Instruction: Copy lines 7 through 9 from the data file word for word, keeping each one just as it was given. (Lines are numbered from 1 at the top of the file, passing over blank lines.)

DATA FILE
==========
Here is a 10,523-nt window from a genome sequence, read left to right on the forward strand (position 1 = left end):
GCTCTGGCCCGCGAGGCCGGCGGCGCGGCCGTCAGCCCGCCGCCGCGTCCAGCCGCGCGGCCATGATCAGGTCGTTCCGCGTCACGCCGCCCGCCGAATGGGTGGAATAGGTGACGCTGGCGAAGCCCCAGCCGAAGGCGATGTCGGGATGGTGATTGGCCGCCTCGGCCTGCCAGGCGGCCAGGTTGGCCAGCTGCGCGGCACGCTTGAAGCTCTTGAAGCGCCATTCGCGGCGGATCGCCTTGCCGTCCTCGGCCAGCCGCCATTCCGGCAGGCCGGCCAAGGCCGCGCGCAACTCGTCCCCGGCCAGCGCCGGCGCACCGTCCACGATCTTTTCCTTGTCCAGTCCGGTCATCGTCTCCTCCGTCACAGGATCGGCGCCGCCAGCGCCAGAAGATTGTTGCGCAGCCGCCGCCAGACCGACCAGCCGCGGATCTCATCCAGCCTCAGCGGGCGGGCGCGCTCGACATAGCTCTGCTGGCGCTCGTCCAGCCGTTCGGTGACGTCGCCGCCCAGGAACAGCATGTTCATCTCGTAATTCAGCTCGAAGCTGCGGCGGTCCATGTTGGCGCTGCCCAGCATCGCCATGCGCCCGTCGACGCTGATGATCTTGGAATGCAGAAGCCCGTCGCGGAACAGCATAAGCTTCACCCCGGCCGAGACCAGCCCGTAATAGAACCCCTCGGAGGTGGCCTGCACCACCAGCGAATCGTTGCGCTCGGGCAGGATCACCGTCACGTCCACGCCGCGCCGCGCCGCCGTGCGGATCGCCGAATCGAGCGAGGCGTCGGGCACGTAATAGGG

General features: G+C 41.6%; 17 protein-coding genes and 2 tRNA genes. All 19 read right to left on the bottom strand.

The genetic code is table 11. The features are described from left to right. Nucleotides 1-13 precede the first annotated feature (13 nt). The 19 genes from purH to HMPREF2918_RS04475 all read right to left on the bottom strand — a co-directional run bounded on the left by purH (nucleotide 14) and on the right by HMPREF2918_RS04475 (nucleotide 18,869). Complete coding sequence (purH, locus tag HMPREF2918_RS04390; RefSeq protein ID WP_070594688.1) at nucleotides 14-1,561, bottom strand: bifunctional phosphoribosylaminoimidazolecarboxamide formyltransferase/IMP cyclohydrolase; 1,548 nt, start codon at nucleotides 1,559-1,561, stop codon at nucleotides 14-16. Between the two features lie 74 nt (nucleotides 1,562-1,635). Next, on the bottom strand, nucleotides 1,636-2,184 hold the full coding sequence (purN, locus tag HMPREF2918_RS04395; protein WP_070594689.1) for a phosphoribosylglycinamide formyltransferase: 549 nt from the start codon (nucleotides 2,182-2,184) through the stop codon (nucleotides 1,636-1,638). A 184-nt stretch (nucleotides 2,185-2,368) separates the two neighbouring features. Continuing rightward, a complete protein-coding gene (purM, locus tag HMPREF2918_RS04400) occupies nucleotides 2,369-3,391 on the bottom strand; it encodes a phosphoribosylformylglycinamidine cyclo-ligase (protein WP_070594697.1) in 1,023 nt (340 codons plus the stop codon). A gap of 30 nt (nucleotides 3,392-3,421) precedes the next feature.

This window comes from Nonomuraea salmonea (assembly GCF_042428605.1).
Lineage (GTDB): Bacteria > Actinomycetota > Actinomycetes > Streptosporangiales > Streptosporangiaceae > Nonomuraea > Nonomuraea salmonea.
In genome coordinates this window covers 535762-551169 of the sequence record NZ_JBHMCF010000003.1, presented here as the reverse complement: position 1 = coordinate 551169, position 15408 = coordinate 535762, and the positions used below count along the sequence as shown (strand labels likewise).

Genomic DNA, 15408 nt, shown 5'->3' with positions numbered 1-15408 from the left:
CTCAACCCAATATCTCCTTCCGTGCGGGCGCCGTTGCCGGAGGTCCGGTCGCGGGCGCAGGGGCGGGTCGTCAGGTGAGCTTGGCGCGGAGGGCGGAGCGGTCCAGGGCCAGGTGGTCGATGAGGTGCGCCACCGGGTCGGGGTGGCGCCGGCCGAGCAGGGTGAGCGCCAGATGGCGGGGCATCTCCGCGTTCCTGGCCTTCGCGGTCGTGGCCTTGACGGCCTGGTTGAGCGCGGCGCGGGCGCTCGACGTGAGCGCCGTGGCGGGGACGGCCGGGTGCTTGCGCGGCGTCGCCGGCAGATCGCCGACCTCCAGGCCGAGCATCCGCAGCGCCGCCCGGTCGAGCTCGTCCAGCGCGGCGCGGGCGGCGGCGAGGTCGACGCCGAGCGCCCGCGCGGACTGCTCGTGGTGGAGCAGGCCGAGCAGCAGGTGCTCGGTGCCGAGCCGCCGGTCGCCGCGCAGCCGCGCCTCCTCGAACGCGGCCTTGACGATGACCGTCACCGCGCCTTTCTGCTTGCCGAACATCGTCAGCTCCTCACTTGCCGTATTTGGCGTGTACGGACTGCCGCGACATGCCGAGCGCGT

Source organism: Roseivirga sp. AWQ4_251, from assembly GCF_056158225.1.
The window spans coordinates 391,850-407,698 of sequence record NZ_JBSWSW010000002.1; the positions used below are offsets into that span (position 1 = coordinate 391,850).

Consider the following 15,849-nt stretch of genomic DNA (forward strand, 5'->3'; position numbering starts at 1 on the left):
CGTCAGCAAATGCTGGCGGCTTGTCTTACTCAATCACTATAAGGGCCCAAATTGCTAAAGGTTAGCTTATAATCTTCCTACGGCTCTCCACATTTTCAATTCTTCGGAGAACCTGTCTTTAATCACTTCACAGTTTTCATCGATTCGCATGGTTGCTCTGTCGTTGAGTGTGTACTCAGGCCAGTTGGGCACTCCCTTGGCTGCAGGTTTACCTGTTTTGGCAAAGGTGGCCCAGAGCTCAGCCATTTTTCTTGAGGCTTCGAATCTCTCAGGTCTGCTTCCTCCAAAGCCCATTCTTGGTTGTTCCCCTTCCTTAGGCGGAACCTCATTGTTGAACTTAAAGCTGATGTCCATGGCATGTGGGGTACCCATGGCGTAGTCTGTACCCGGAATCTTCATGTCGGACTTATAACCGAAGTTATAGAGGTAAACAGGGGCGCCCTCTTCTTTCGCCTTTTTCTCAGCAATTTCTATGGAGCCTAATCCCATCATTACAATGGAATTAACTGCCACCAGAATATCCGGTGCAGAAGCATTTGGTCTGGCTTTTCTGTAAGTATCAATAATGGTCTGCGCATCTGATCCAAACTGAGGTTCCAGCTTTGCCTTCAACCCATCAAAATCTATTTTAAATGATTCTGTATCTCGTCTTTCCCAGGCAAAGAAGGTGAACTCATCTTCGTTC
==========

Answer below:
In genome coordinates this window covers 535762-551169 of the sequence record NZ_JBHMCF010000003.1, presented here as the reverse complement: position 1 = coordinate 551169, position 15408 = coordinate 535762, and the positions used below count along the sequence as shown (strand labels likewise).

Genomic DNA, 15408 nt, shown 5'->3' with positions numbered 1-15408 from the left:
CTCAACCCAATATCTCCTTCCGTGCGGGCGCCGTTGCCGGAGGTCCGGTCGCGGGCGCAGGGGCGGGTCGTCAGGTGAGCTTGGCGCGGAGGGCGGAGCGGTCCAGGGCCAGGTGGTCGATGAGGTGCGCCACCGGGTCGGGGTGGCGCCGGCCGAGCAGGGTGAGCGCCAGATGGCGGGGCATCTCCGCGTTCCTGGCCTTCGCGGTCGTGGCCTTGACGGCCTGGTTGAGCGCGGCGCGGGCGCTCGACGTGAGCGCCGTGGCGGGGACGGCCGGGTGCTTGCGCGGCGTCGCCGGCAGATCGCCGACCTCCAGGCCGAGCATCCGCAGCGCCGCCCGGTCGAGCTCGTCCAGCGCGGCGCGGGCGGCGGCGAGGTCGACGCCGAGCGCCCGCGCGGACTGCTCGTGGTGGAGCAGGCCGAGCAGCAGGTGCTCGGTGCCGAGCCGCCGGTCGCCGCGCAGCCGCGCCTCCTCGAACGCGGCCTTGACGATGACCGTCACCGCGCCTTTCTGCTTGCCGAACATCGTCAGCTCCTCACTTGCCGTATTTGGCGTGTACGGACTGCCGCGACATGCCGAGCGCGT